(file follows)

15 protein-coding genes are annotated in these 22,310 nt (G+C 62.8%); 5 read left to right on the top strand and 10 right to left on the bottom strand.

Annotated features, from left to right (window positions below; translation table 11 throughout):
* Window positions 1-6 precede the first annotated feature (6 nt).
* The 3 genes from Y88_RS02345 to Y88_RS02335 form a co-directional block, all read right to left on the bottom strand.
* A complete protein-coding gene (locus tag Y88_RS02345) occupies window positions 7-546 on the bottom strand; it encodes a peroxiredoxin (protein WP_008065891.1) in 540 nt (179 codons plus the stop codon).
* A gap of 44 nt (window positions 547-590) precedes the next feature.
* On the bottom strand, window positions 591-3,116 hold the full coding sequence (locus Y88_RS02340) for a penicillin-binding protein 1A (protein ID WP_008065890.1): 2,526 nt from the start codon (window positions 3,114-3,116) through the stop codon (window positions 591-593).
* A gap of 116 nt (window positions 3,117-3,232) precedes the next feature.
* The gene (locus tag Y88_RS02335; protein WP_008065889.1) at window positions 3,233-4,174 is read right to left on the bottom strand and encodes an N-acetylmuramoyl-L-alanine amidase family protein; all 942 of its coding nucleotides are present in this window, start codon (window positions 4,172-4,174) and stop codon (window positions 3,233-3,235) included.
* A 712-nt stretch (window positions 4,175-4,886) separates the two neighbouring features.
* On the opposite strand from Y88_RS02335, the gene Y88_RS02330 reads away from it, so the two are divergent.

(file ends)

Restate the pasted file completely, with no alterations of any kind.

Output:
15 protein-coding genes are annotated in these 22,310 nt (G+C 62.8%); 5 read left to right on the top strand and 10 right to left on the bottom strand.

Annotated features, from left to right (window positions below; translation table 11 throughout):
* Window positions 1-6 precede the first annotated feature (6 nt).
* The 3 genes from Y88_RS02345 to Y88_RS02335 form a co-directional block, all read right to left on the bottom strand.
* A complete protein-coding gene (locus tag Y88_RS02345) occupies window positions 7-546 on the bottom strand; it encodes a peroxiredoxin (protein WP_008065891.1) in 540 nt (179 codons plus the stop codon).
* A gap of 44 nt (window positions 547-590) precedes the next feature.
* On the bottom strand, window positions 591-3,116 hold the full coding sequence (locus Y88_RS02340) for a penicillin-binding protein 1A (protein ID WP_008065890.1): 2,526 nt from the start codon (window positions 3,114-3,116) through the stop codon (window positions 591-593).
* A gap of 116 nt (window positions 3,117-3,232) precedes the next feature.
* The gene (locus tag Y88_RS02335; protein WP_008065889.1) at window positions 3,233-4,174 is read right to left on the bottom strand and encodes an N-acetylmuramoyl-L-alanine amidase family protein; all 942 of its coding nucleotides are present in this window, start codon (window positions 4,172-4,174) and stop codon (window positions 3,233-3,235) included.
* A 712-nt stretch (window positions 4,175-4,886) separates the two neighbouring features.
* On the opposite strand from Y88_RS02335, the gene Y88_RS02330 reads away from it, so the two are divergent.